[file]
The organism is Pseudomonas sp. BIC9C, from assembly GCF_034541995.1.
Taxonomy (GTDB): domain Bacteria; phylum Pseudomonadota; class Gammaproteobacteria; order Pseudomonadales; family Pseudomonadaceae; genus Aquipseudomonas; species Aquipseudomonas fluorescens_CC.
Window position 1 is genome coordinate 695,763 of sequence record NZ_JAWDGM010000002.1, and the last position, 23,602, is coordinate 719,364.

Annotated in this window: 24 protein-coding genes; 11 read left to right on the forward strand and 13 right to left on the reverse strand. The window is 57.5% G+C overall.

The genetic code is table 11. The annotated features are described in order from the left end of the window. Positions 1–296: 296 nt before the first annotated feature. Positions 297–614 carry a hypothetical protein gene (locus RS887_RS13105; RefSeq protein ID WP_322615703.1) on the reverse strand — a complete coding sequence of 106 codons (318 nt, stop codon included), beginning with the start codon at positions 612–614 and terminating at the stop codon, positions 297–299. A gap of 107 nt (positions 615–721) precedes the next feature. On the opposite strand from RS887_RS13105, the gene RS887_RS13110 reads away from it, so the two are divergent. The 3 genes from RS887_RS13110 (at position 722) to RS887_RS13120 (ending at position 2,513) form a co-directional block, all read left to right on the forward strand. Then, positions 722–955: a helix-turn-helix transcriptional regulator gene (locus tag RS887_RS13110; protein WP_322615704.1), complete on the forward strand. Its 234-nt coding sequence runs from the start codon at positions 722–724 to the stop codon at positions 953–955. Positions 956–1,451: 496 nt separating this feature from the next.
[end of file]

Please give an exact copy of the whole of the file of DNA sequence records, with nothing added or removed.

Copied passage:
The organism is Pseudomonas sp. BIC9C, from assembly GCF_034541995.1.
Taxonomy (GTDB): domain Bacteria; phylum Pseudomonadota; class Gammaproteobacteria; order Pseudomonadales; family Pseudomonadaceae; genus Aquipseudomonas; species Aquipseudomonas fluorescens_CC.
Window position 1 is genome coordinate 695,763 of sequence record NZ_JAWDGM010000002.1, and the last position, 23,602, is coordinate 719,364.

Annotated in this window: 24 protein-coding genes; 11 read left to right on the forward strand and 13 right to left on the reverse strand. The window is 57.5% G+C overall.

The genetic code is table 11. The annotated features are described in order from the left end of the window. Positions 1–296: 296 nt before the first annotated feature. Positions 297–614 carry a hypothetical protein gene (locus RS887_RS13105; RefSeq protein ID WP_322615703.1) on the reverse strand — a complete coding sequence of 106 codons (318 nt, stop codon included), beginning with the start codon at positions 612–614 and terminating at the stop codon, positions 297–299. A gap of 107 nt (positions 615–721) precedes the next feature. On the opposite strand from RS887_RS13105, the gene RS887_RS13110 reads away from it, so the two are divergent. The 3 genes from RS887_RS13110 (at position 722) to RS887_RS13120 (ending at position 2,513) form a co-directional block, all read left to right on the forward strand. Then, positions 722–955: a helix-turn-helix transcriptional regulator gene (locus tag RS887_RS13110; protein WP_322615704.1), complete on the forward strand. Its 234-nt coding sequence runs from the start codon at positions 722–724 to the stop codon at positions 953–955. Positions 956–1,451: 496 nt separating this feature from the next.